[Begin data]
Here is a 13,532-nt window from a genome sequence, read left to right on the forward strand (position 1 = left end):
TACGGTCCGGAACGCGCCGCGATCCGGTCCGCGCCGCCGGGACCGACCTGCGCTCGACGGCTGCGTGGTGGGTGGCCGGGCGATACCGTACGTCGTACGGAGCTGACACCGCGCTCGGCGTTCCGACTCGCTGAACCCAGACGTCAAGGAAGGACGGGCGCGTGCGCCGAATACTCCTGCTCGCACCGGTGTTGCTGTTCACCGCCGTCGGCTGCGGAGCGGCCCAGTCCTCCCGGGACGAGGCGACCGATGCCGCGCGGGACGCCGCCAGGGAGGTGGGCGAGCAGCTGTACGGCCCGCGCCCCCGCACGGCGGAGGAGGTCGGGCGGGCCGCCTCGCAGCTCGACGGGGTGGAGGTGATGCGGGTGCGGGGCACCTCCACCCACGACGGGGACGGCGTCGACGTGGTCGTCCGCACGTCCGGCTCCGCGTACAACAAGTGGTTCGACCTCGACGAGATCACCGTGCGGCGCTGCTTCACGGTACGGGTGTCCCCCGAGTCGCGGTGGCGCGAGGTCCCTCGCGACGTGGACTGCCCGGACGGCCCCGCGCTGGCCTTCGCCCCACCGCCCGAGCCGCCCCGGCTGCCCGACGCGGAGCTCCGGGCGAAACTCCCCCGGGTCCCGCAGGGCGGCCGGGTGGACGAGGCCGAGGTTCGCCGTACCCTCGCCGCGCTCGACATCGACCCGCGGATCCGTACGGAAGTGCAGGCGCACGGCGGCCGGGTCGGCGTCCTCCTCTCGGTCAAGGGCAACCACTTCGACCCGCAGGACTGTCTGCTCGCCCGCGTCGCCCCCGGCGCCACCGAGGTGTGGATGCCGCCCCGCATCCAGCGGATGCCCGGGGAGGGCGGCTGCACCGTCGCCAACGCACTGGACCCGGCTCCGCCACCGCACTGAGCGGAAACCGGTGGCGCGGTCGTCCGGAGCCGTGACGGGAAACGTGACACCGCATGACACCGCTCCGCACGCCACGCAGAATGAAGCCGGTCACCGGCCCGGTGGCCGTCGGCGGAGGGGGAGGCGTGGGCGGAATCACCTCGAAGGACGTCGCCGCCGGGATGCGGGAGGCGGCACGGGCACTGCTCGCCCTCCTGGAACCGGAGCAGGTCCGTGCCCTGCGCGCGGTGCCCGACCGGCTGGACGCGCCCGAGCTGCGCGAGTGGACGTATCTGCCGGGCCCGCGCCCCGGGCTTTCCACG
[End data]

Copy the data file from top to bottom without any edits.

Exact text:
Here is a 13,532-nt window from a genome sequence, read left to right on the forward strand (position 1 = left end):
TACGGTCCGGAACGCGCCGCGATCCGGTCCGCGCCGCCGGGACCGACCTGCGCTCGACGGCTGCGTGGTGGGTGGCCGGGCGATACCGTACGTCGTACGGAGCTGACACCGCGCTCGGCGTTCCGACTCGCTGAACCCAGACGTCAAGGAAGGACGGGCGCGTGCGCCGAATACTCCTGCTCGCACCGGTGTTGCTGTTCACCGCCGTCGGCTGCGGAGCGGCCCAGTCCTCCCGGGACGAGGCGACCGATGCCGCGCGGGACGCCGCCAGGGAGGTGGGCGAGCAGCTGTACGGCCCGCGCCCCCGCACGGCGGAGGAGGTCGGGCGGGCCGCCTCGCAGCTCGACGGGGTGGAGGTGATGCGGGTGCGGGGCACCTCCACCCACGACGGGGACGGCGTCGACGTGGTCGTCCGCACGTCCGGCTCCGCGTACAACAAGTGGTTCGACCTCGACGAGATCACCGTGCGGCGCTGCTTCACGGTACGGGTGTCCCCCGAGTCGCGGTGGCGCGAGGTCCCTCGCGACGTGGACTGCCCGGACGGCCCCGCGCTGGCCTTCGCCCCACCGCCCGAGCCGCCCCGGCTGCCCGACGCGGAGCTCCGGGCGAAACTCCCCCGGGTCCCGCAGGGCGGCCGGGTGGACGAGGCCGAGGTTCGCCGTACCCTCGCCGCGCTCGACATCGACCCGCGGATCCGTACGGAAGTGCAGGCGCACGGCGGCCGGGTCGGCGTCCTCCTCTCGGTCAAGGGCAACCACTTCGACCCGCAGGACTGTCTGCTCGCCCGCGTCGCCCCCGGCGCCACCGAGGTGTGGATGCCGCCCCGCATCCAGCGGATGCCCGGGGAGGGCGGCTGCACCGTCGCCAACGCACTGGACCCGGCTCCGCCACCGCACTGAGCGGAAACCGGTGGCGCGGTCGTCCGGAGCCGTGACGGGAAACGTGACACCGCATGACACCGCTCCGCACGCCACGCAGAATGAAGCCGGTCACCGGCCCGGTGGCCGTCGGCGGAGGGGGAGGCGTGGGCGGAATCACCTCGAAGGACGTCGCCGCCGGGATGCGGGAGGCGGCACGGGCACTGCTCGCCCTCCTGGAACCGGAGCAGGTCCGTGCCCTGCGCGCGGTGCCCGACCGGCTGGACGCGCCCGAGCTGCGCGAGTGGACGTATCTGCCGGGCCCGCGCCCCGGGCTTTCCACG